You're trained in journalism. What if you were leafing through a magazine and you saw the following headlines:
This is not a joke
I know, I know, I know
I want to be able to say
A dollar a day
We can’t wait
They got it wrong
Stronger for it
Take him up on it
You'd think, This magazine needs a headline writer.
Yet, these are typical subject lines from e-mails I've gotten from BarackObama.com.
Now, first let me acknowledge difference between subject lines and headlines. An e-mail subject line is preceeded by the name of the author, which gives it context. If you got an e-mail from your boss with the subject line, "See me," that would be a lame headline, but an urgent call to action.
An e-mail from BarackObama.com, however, comes to me once every few days, and when I see it's from old Barry, I don't sit up straight in my chair anymore.
So the Obama campaign is becoming more like a magazine. It's trying to pull people in with their headlines … but also needing to identify what this particular note is about so as not to waste the time of someone who is wholly uninterested.
Like most Obama supporters, I'm interested in some BarackObama.com stuff, and I'm not interested in other BarackObama.com stuff. (For instance, I've said do not want to have dinner with Barack and three nervous twits who donated $5 and won a chance to drool on their shirts; like Jan Brewer, if I'm going to mix it up with Barack, he and I will need some privacy.)
With these opaque subject lines, the Obama campaign is failing to fulfill one of the main responsibilities of the headline writer: Let the discerning reader discern.
Keep sending us shit with headlines like, "I know, I know, I know," and the only people who will open these will be shut-ins and people who haven't heard from themselves in three months.
So what sorts of subject lines would I like to see on these e-mails?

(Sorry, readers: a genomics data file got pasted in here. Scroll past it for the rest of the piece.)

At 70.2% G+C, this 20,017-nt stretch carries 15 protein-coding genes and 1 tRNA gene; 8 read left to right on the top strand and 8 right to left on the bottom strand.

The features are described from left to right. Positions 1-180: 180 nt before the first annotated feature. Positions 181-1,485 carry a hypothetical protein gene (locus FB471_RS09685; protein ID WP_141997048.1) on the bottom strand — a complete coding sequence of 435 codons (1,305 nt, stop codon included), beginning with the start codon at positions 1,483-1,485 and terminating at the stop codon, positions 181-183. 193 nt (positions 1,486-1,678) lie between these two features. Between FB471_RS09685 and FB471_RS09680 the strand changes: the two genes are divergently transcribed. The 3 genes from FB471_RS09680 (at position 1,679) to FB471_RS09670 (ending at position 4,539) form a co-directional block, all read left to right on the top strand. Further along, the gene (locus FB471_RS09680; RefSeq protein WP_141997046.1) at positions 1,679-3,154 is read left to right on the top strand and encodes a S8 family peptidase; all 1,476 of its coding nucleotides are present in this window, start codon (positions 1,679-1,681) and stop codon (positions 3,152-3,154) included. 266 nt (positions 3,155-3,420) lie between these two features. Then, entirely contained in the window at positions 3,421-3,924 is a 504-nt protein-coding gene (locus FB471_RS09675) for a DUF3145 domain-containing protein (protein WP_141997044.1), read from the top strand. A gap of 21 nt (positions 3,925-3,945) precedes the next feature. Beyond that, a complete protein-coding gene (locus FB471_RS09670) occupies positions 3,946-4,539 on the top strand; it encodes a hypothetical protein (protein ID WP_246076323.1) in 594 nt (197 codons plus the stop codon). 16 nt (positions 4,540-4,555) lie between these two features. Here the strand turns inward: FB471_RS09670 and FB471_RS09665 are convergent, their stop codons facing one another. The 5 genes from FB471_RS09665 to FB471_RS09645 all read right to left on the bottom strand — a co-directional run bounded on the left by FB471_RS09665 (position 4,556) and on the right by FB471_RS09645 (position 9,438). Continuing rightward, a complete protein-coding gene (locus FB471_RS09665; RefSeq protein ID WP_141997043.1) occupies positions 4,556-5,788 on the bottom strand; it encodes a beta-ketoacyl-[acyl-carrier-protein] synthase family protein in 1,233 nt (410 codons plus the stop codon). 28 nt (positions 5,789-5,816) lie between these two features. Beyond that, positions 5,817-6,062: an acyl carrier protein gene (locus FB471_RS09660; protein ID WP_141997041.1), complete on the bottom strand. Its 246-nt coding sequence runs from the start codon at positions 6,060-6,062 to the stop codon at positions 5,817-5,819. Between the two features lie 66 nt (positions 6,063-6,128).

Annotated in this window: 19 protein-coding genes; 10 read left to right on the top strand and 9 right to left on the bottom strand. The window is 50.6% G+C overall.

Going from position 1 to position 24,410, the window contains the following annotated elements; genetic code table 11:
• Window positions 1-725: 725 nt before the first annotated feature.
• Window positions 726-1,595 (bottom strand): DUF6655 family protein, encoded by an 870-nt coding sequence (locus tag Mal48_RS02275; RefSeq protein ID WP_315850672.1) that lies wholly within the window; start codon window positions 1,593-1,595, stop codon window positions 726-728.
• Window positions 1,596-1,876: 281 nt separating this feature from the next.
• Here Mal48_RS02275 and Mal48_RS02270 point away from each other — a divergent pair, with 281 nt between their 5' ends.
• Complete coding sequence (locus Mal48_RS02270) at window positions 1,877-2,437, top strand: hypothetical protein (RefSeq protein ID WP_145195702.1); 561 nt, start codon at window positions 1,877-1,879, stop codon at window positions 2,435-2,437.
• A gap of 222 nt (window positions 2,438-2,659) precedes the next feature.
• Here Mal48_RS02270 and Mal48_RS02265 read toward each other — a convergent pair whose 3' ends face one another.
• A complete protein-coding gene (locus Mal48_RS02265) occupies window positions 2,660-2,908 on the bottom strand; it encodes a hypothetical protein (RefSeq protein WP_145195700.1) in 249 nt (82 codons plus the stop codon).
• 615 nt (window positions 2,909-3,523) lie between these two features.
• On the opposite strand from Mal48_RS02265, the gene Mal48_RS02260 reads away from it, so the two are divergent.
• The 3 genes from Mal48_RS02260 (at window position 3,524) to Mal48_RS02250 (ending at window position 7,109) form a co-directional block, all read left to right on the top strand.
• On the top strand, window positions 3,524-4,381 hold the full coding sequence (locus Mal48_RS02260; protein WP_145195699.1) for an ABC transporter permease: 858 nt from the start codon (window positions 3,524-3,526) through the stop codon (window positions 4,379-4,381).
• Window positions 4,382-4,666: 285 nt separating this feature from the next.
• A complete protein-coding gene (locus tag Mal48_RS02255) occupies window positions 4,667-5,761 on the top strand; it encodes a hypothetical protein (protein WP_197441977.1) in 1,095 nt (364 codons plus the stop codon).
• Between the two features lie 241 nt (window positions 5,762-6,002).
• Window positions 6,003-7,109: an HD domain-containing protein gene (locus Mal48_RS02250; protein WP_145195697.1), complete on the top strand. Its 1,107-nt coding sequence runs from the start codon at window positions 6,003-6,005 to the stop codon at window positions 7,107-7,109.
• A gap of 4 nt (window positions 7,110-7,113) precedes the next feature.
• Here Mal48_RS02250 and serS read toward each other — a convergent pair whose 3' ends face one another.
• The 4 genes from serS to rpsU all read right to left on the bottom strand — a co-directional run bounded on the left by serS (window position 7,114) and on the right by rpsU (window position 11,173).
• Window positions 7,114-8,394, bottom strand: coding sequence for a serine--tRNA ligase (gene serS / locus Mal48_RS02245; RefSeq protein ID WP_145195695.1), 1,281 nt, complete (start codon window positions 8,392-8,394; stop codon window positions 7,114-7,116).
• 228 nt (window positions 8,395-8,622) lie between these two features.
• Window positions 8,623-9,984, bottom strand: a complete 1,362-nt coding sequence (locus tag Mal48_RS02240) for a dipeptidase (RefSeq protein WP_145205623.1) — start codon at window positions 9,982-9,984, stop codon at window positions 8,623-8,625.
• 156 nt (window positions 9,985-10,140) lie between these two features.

Well, let's take the e-mail that appears below the opaque subject line, "Stronger for it."
We're building something different here.
Ours is the only major presidential campaign that outright rejects contributions from Washington lobbyists and refuses money from special-interest PACs.
No matter what the deadline, no matter what the pressures or distractions, we're always going to do this the right way: one person and one grassroots donation at a time.
It's the hard way to do it, but we're stronger for it in the end.
So please donate $3 or more before midnight tonight:
P.S. — If you make a donation of any amount before midnight, you'll be automatically entered for a chance to join me for dinner with three other supporters.
Okay, count me out for the stupid dinner, but I dig the rest of it. So how about a subject line that says: "Help us hold onto the high ground."
E-mail subject lines are limited in space; writing my own e-blasts, I hate not having a subhead to tell the reader even more before he or she clicks.
But I think you'll agree that "Help us hold onto the high ground," is a hell of a lot better than "Stronger for it."
Or would you?
I reckon ain't nobody smarter than the Obama people about campaigning, so I acknowledge that maybe I'm missing something.
But what on earth could it be?